The whole of the first draft for the original Book 1 (now Book 1 & 2) was a “mere” 135k words.  Each of the halves I split the tale into are now as long, or longer than the original manuscript, and sometimes I still feel that I am rushing things.  Telling a story woven across decades, following the course of my heroes from practically birth to their prophesied fates has certainly proven a challenge to balance.  I may one day do yet another pass, adding more abridging text to the longer stretches of skipped time, or where dates alone do not convey the break between events.  Evening out my mysterious narrator, who usually does a good job of staying neutral.  If anything I long to show some more subtle cracks in that facade, than clean up the ones that appear.

There have been many changes along the way, but as the analogy occurs for poor old Ezik, all has been in service of cutting the course deeper, and defying the rains to change a thing.  That said, Book 1 got far more love than Book 2 in the years I sat, and noodled with the manuscript and dates (I trimmed 400 years off the calendar at some point.)  Book 2 I have found around the middle, and into the latter half developed some problems.  Logistical miss matches of time.  While I am excited about the content that is filling the gaps, and think with some confidence that I am telling an even more compelling story, and will hopefully meet my deadlines, I do worry.

I am currently racing the clock, and trying to complete Book 2 by adding roughly two chapters worth of content, maybe a little more, into the middle.  Hopefully without dropping publishing cadence.  All in an effort to smooth out time, and make the twins years apart feel more substantial, and meaningful.  I do worry though that this fresh content, however compelling, may show some seams.  It will not have the years of editing passes behind it that earlier content has.

This further puts at risk Book III’s time table, since all my free time and energy is going into Book II currently, when I had hoped to perhaps finish Book III while I was publishing Book II.  A task that looks less, and less likely, but a bridge I will just have to cross when I come to it.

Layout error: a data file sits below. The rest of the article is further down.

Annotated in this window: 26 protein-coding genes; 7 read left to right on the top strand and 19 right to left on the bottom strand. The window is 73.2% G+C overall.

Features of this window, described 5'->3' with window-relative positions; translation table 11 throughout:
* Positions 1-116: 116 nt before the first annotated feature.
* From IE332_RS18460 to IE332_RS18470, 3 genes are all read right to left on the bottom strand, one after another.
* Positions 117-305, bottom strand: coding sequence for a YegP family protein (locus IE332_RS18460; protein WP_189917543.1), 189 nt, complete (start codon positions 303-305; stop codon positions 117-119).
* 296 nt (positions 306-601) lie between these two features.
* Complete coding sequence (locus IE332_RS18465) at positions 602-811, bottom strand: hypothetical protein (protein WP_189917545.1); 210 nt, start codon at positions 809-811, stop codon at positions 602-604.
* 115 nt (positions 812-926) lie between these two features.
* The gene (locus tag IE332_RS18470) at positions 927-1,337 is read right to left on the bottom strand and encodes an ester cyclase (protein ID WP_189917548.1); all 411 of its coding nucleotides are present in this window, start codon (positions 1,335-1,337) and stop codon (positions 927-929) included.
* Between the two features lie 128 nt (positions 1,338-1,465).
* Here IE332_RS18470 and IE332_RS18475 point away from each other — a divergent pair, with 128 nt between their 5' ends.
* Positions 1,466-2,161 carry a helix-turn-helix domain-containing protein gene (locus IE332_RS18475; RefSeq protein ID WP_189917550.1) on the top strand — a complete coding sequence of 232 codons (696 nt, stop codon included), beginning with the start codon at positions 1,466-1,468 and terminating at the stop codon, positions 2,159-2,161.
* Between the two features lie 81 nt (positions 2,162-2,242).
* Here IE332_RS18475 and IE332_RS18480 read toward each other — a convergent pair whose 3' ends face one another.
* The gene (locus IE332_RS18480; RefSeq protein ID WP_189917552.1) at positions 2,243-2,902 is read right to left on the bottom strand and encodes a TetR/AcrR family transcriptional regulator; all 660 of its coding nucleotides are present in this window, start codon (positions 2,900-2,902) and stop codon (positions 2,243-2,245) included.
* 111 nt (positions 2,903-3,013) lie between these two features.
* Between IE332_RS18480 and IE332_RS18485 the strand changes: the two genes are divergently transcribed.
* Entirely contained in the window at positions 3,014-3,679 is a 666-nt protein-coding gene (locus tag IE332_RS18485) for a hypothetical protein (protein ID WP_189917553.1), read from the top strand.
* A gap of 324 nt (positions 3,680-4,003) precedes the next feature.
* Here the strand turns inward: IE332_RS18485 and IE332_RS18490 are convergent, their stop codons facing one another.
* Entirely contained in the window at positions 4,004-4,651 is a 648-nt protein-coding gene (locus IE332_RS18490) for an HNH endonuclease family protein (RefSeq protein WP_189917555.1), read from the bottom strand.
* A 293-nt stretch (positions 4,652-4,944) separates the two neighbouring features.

At any rate, I hope you will all indulge me some failures, and please, offer critique where something seems confusing, or out of place.  I really do want to hear what my readers think, and get this right.  So let me tackle some things that are troubling me:

Spoiler Warning: Discussing content for readers up to Book II: Chapter 8, slight allusions to future content without specifics.

I particularly hesitate around some moments that make me as an author uncomfortable.  I honestly get angry that they make me uncomfortable.

From such things as daring to even allude to menstruation, and there will be one more mention that naturally falls out of dialogue in Chapter 11.  This shouldn’t bother me, it actually doesn’t bother me, but it does make me self-conscious.  It actually makes me very mad that it does.  I fret, and worry about making silly squeamish male readers cringe, and on the other side that where it occurs in The Winter Frost is meant to be a painfully awkward, touching, and yes intimate moment between two friends who wind up (later) lovers.  This all gets inextricably tied up with so many hangups in our society, and I grudgingly embrace that all the more means it needs to be there.

I am literally playing here with the fantasy for many women of being rid of this nuisance in their lives (which in our world can sometimes be done with alternative versions of birth control – oh wait, relevant…) all the while shifting the trouble onto something that requires time, and attention.  While I totally romanticize this scene, I do so more as a stumbling block, because dear fates how ever much Celia is more certain at the end she loves Katrisha, and however little shame has been put on her over the topic, she just can’t bring herself to reveal her heart under the circumstances.  Which makes it harder over all.

If anyone noticed, yes I am intentionally playing with seasons and cycles here.  With winter ending, spring coming, and “skipping the fall.”  I also very much wanted to explore the mechanics of how people use their gift having subtle effects.  From mage blood poisoning screwing up Katrisha’s health, and delaying development, to Wren developing very early, to Celia being ahead of Katrisha even though she was behind Wren.